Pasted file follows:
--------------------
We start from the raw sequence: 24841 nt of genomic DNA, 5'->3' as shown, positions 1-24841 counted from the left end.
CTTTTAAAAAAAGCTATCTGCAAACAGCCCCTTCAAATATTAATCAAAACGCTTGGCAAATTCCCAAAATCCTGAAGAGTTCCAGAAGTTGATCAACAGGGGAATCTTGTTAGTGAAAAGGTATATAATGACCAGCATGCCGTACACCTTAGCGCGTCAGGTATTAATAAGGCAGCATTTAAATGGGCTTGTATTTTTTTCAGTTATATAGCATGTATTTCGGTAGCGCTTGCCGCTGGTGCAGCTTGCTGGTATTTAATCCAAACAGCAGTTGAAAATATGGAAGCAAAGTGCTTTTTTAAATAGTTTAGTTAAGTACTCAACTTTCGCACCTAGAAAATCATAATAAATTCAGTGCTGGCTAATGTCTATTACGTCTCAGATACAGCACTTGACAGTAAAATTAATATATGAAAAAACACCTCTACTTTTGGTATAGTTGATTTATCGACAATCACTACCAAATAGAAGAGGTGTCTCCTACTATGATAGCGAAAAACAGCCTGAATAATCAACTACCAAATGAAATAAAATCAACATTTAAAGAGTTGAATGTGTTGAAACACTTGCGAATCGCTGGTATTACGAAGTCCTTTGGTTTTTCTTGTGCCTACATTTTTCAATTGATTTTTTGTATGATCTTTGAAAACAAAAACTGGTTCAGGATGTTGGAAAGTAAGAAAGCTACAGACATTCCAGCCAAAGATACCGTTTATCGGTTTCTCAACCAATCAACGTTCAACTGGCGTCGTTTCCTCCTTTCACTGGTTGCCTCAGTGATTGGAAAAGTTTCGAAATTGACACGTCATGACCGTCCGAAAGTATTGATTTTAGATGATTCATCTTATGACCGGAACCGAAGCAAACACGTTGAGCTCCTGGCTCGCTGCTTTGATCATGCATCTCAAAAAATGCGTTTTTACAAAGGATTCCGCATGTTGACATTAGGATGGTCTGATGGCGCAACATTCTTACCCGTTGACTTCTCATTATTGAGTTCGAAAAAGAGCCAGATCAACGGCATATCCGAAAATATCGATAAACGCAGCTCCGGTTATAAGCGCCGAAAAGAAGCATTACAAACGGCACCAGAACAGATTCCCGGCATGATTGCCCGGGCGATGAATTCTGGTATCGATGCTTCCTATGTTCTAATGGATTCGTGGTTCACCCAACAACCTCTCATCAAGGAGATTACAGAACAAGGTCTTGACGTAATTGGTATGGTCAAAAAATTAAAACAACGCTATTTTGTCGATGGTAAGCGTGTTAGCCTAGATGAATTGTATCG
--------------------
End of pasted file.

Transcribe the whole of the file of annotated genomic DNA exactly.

We start from the raw sequence: 24841 nt of genomic DNA, 5'->3' as shown, positions 1-24841 counted from the left end.
CTTTTAAAAAAAGCTATCTGCAAACAGCCCCTTCAAATATTAATCAAAACGCTTGGCAAATTCCCAAAATCCTGAAGAGTTCCAGAAGTTGATCAACAGGGGAATCTTGTTAGTGAAAAGGTATATAATGACCAGCATGCCGTACACCTTAGCGCGTCAGGTATTAATAAGGCAGCATTTAAATGGGCTTGTATTTTTTTCAGTTATATAGCATGTATTTCGGTAGCGCTTGCCGCTGGTGCAGCTTGCTGGTATTTAATCCAAACAGCAGTTGAAAATATGGAAGCAAAGTGCTTTTTTAAATAGTTTAGTTAAGTACTCAACTTTCGCACCTAGAAAATCATAATAAATTCAGTGCTGGCTAATGTCTATTACGTCTCAGATACAGCACTTGACAGTAAAATTAATATATGAAAAAACACCTCTACTTTTGGTATAGTTGATTTATCGACAATCACTACCAAATAGAAGAGGTGTCTCCTACTATGATAGCGAAAAACAGCCTGAATAATCAACTACCAAATGAAATAAAATCAACATTTAAAGAGTTGAATGTGTTGAAACACTTGCGAATCGCTGGTATTACGAAGTCCTTTGGTTTTTCTTGTGCCTACATTTTTCAATTGATTTTTTGTATGATCTTTGAAAACAAAAACTGGTTCAGGATGTTGGAAAGTAAGAAAGCTACAGACATTCCAGCCAAAGATACCGTTTATCGGTTTCTCAACCAATCAACGTTCAACTGGCGTCGTTTCCTCCTTTCACTGGTTGCCTCAGTGATTGGAAAAGTTTCGAAATTGACACGTCATGACCGTCCGAAAGTATTGATTTTAGATGATTCATCTTATGACCGGAACCGAAGCAAACACGTTGAGCTCCTGGCTCGCTGCTTTGATCATGCATCTCAAAAAATGCGTTTTTACAAAGGATTCCGCATGTTGACATTAGGATGGTCTGATGGCGCAACATTCTTACCCGTTGACTTCTCATTATTGAGTTCGAAAAAGAGCCAGATCAACGGCATATCCGAAAATATCGATAAACGCAGCTCCGGTTATAAGCGCCGAAAAGAAGCATTACAAACGGCACCAGAACAGATTCCCGGCATGATTGCCCGGGCGATGAATTCTGGTATCGATGCTTCCTATGTTCTAATGGATTCGTGGTTCACCCAACAACCTCTCATCAAGGAGATTACAGAACAAGGTCTTGACGTAATTGGTATGGTCAAAAAATTAAAACAACGCTATTTTGTCGATGGTAAGCGTGTTAGCCTAGATGAATTGTATCG